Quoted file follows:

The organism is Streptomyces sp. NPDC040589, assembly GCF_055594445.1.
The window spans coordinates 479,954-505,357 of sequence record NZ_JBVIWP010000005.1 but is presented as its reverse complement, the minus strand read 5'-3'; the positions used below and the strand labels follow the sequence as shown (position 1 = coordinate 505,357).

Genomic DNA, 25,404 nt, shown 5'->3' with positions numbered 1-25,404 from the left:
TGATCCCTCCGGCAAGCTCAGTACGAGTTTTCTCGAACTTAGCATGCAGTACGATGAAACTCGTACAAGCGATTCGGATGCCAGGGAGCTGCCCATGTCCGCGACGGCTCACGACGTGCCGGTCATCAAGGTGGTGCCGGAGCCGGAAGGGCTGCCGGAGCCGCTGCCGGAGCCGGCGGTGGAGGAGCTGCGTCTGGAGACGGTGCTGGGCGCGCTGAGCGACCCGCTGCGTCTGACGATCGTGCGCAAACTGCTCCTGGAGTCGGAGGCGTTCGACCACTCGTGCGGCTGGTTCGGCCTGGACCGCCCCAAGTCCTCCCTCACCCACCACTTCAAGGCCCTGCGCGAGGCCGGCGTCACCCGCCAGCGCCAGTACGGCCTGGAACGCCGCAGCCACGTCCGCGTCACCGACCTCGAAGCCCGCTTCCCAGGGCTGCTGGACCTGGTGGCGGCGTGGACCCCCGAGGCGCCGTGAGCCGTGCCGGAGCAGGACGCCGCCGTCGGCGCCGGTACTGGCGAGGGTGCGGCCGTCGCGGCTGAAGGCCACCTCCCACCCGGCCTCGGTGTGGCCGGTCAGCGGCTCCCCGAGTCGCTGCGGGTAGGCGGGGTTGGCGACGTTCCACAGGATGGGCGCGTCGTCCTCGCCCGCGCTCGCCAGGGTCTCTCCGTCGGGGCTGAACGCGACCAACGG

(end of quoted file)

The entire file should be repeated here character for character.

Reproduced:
The organism is Streptomyces sp. NPDC040589, assembly GCF_055594445.1.
The window spans coordinates 479,954-505,357 of sequence record NZ_JBVIWP010000005.1 but is presented as its reverse complement, the minus strand read 5'-3'; the positions used below and the strand labels follow the sequence as shown (position 1 = coordinate 505,357).

Genomic DNA, 25,404 nt, shown 5'->3' with positions numbered 1-25,404 from the left:
TGATCCCTCCGGCAAGCTCAGTACGAGTTTTCTCGAACTTAGCATGCAGTACGATGAAACTCGTACAAGCGATTCGGATGCCAGGGAGCTGCCCATGTCCGCGACGGCTCACGACGTGCCGGTCATCAAGGTGGTGCCGGAGCCGGAAGGGCTGCCGGAGCCGCTGCCGGAGCCGGCGGTGGAGGAGCTGCGTCTGGAGACGGTGCTGGGCGCGCTGAGCGACCCGCTGCGTCTGACGATCGTGCGCAAACTGCTCCTGGAGTCGGAGGCGTTCGACCACTCGTGCGGCTGGTTCGGCCTGGACCGCCCCAAGTCCTCCCTCACCCACCACTTCAAGGCCCTGCGCGAGGCCGGCGTCACCCGCCAGCGCCAGTACGGCCTGGAACGCCGCAGCCACGTCCGCGTCACCGACCTCGAAGCCCGCTTCCCAGGGCTGCTGGACCTGGTGGCGGCGTGGACCCCCGAGGCGCCGTGAGCCGTGCCGGAGCAGGACGCCGCCGTCGGCGCCGGTACTGGCGAGGGTGCGGCCGTCGCGGCTGAAGGCCACCTCCCACCCGGCCTCGGTGTGGCCGGTCAGCGGCTCCCCGAGTCGCTGCGGGTAGGCGGGGTTGGCGACGTTCCACAGGATGGGCGCGTCGTCCTCGCCCGCGCTCGCCAGGGTCTCTCCGTCGGGGCTGAACGCGACCAACGG